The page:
Gemcitabine is the active ingredient in a drug that is used to treat pancreatic cancer that is advanced or has spread. It is also used together with other drugs to treat breast cancer that has spread, advanced ovarian cancer, and non-small cell lung cancer that is advanced or has spread. It is also being studied in the treatment of other types of cancer. Gemcitabine blocks the cell from making DNA and may kill cancer cells. It is a type of antimetabolite
Adding the cancer-fighting drug gemcitabine to standard therapy after surgery significantly improves survival for patients with the most common form of pancreatic cancer, according to a new multicenter study led by a University of Maryland radiation oncologist.
Eli Lilly and Company's enzastaurin, an investigational, multi-targeted therapy that is currently the focus of two global Phase III clinical trials, one for the treatment of glioblastoma and one in non-Hodgkin's lymphoma
Researchers in the U.S. say that preliminary research has suggested that nicotine can prevent chemotherapy drugs such as taxol from killing lung cancer cells.
The prognosis of pancreatic cancer is poor but new therapies such as gemcitabine have contributed to improving the outcome for patients. Data presented at the 13th European Conference (ECCO) revealed that using the combination of gemcitabine and capecitabine increased overall survival in some patients.
Genentech and OSI Pharmaceuticals have announced that U.S. regulators have approved their lung cancer drug Tarceva for the treatment of pancreatic cancer.
Pancreatic cancer is one of the most difficult cancers to treat, and has an overall one-year survival rate of only 13%.
The first advance in pancreatic cancer treatment in a decade has been achieved by researchers in a Canadian-led study, and at last gives some encouragement to scientists and invigorates a field that has experienced more than its share of disheartening failures.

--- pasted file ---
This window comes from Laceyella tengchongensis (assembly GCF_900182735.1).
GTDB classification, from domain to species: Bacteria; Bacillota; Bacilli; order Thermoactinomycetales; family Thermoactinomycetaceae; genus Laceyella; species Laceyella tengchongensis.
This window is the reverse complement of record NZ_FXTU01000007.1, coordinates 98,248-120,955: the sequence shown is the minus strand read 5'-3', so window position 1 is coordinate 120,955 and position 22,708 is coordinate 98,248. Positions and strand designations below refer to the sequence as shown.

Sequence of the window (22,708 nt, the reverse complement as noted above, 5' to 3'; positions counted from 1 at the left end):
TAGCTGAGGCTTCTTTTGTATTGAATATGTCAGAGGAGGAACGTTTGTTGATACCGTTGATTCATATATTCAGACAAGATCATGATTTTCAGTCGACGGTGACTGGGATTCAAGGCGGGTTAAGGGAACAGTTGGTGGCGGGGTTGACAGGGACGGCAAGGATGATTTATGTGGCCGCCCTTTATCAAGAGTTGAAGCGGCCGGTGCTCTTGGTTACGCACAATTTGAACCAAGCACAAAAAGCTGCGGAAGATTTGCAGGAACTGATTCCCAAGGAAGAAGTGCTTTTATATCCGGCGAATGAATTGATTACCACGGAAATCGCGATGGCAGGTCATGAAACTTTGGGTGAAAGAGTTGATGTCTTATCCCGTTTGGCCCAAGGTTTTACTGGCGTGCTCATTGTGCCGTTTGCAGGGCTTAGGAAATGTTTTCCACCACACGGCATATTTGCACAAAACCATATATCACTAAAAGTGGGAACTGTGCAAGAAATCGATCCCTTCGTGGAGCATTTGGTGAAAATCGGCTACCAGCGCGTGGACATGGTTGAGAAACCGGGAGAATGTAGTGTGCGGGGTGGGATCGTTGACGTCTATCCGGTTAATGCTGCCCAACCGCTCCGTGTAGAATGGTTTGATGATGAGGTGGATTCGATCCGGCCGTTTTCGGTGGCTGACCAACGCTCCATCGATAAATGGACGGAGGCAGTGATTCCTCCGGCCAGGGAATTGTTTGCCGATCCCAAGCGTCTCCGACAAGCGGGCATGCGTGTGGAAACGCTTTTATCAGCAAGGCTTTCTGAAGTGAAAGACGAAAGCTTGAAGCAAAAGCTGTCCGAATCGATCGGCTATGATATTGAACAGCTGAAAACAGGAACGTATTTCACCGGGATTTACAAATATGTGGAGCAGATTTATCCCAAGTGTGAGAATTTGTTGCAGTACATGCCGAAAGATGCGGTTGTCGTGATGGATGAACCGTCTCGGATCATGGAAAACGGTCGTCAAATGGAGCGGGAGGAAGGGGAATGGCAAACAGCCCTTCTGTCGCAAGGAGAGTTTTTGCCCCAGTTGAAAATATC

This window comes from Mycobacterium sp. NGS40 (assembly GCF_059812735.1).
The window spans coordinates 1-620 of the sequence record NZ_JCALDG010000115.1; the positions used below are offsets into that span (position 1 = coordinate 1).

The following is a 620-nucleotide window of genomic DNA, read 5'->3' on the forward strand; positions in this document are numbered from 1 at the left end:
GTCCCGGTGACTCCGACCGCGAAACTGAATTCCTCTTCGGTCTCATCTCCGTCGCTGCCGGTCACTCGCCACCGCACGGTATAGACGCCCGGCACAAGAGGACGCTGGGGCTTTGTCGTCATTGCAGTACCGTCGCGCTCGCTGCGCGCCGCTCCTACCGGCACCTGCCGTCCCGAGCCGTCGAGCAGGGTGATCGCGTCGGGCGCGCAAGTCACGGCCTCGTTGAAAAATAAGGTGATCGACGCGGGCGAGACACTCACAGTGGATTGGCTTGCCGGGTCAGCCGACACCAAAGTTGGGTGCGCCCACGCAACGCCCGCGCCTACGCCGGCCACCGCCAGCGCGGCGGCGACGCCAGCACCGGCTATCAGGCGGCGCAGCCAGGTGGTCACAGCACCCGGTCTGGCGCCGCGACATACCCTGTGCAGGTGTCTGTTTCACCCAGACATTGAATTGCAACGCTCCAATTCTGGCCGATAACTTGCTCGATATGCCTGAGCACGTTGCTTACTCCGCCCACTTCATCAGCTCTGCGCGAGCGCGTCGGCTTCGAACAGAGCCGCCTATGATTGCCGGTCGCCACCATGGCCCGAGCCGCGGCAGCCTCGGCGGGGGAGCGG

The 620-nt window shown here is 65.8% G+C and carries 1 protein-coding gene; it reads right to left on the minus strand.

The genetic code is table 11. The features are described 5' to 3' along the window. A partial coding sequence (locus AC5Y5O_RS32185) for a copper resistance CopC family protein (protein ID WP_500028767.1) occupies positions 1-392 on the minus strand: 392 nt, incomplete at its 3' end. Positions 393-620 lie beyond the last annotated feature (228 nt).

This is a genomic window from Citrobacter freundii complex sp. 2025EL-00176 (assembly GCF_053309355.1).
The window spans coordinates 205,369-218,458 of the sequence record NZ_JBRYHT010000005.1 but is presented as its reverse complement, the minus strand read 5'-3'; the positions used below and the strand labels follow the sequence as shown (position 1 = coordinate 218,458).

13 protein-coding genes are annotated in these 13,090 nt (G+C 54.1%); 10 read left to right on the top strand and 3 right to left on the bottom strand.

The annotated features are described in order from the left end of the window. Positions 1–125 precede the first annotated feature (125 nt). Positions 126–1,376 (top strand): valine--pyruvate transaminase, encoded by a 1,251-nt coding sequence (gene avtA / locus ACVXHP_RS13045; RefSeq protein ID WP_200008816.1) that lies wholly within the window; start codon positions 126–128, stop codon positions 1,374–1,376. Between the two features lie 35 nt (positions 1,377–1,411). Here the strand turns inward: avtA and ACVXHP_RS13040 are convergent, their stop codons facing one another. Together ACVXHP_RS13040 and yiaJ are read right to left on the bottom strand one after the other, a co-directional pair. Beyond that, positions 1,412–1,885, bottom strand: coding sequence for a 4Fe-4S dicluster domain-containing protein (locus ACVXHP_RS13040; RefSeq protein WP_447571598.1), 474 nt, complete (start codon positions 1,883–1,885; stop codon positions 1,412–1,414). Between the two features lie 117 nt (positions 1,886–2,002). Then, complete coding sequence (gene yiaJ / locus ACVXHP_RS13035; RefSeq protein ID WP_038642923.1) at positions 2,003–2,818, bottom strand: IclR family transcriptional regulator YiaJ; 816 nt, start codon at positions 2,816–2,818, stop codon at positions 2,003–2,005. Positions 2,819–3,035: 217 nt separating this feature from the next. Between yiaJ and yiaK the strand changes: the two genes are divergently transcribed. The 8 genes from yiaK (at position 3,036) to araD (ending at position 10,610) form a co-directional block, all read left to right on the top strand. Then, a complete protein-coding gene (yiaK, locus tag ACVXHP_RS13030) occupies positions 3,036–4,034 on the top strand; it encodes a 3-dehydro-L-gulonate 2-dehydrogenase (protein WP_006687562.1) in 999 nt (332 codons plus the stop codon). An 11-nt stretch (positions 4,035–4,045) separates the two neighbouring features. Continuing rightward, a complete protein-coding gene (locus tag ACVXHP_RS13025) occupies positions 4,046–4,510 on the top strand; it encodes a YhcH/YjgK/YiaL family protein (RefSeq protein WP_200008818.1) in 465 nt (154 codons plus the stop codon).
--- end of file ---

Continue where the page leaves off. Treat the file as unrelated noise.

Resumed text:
Pancreatic cancer has a poor prognosis. More than 80% of patients present with advanced disease at diagnosis, and mortality is high. A single chemotherapy drug, gemcitabine, is regarded as the standard treatment, but it has lead to a 1-year overall survival of only 17—28% in clinical trials.
Pancreatic cancer kills 30,000 Americans every year. Not only is there no cure, but there are no effective treatments. That may change if a new finding by Mayo Clinic researchers continues to show promise.
Oncologists from USC/Norris Comprehensive Cancer Center are running tests on a new pancreatic cancer drug that targets the cancer from two directions.
OSI Pharmaceuticals and Genentech have announced that the U.S. Food and Drug Administration (FDA) has approved, after priority review, Tarceva (erlotinib) for the treatment of patients with locally advanced or metastatic non-small cell lung cancer (NSCLC) after failure of at least one prior chemotherapy regimen.
OSI Pharmaceuticals, Inc., Genentech, Inc., and Roche announced today that results from a randomized Phase III clinical study of the investigational drug Tarceva (erlotinib HCl), in combination with gemcitabine chemotherapy met its primary endpoint of improving survival.
For patients with invasive bladder cancer, treatment has typically meant an operation to remove the bladder and nearby organs. This requires up to a week in the hospital and leaves patients with a reconstructed bladder or urostomy bag.
Decision Resources, Inc., one of the world's leading research and advisory firms focusing on pharmaceutical and health care issues, finds that the benefits of current therapeutic options for pancreatic cancer are eclipsed by their toxicity and inconvenience, especially in advanced stages of the disease.
Breast cancer patients with advanced disease live longer when treated with a new drug, gemcitabine, in combination with paclitaxel, a traditional drug, according to results of a landmark global phase III study
The study, presented in a poster discussion session by Jason Fisher, a student at the University of Pittsburgh School of Engineering, analyzed data from 31 cancer patients given 30-minute infusions of gemcitabine to determine what percentage of the drug dose was associated with concentrations that exceeded the body's ability to activate the drug.
Breast cancer patients with advanced disease live longer when treated with a new drug, gemcitabine, in combination with paclitaxel, a traditional drug, according to results of a landmark global phase III study presented today at the American Society of Clinical Oncology (ASCO) annual meeting.
A booster dose of a substance already found in the body appears to be safe and non-toxic for the treatment of pancreatic cancer, and shows signs of arresting pancreatic cancer cell growth in patients, Penn State College of Medicine researchers report.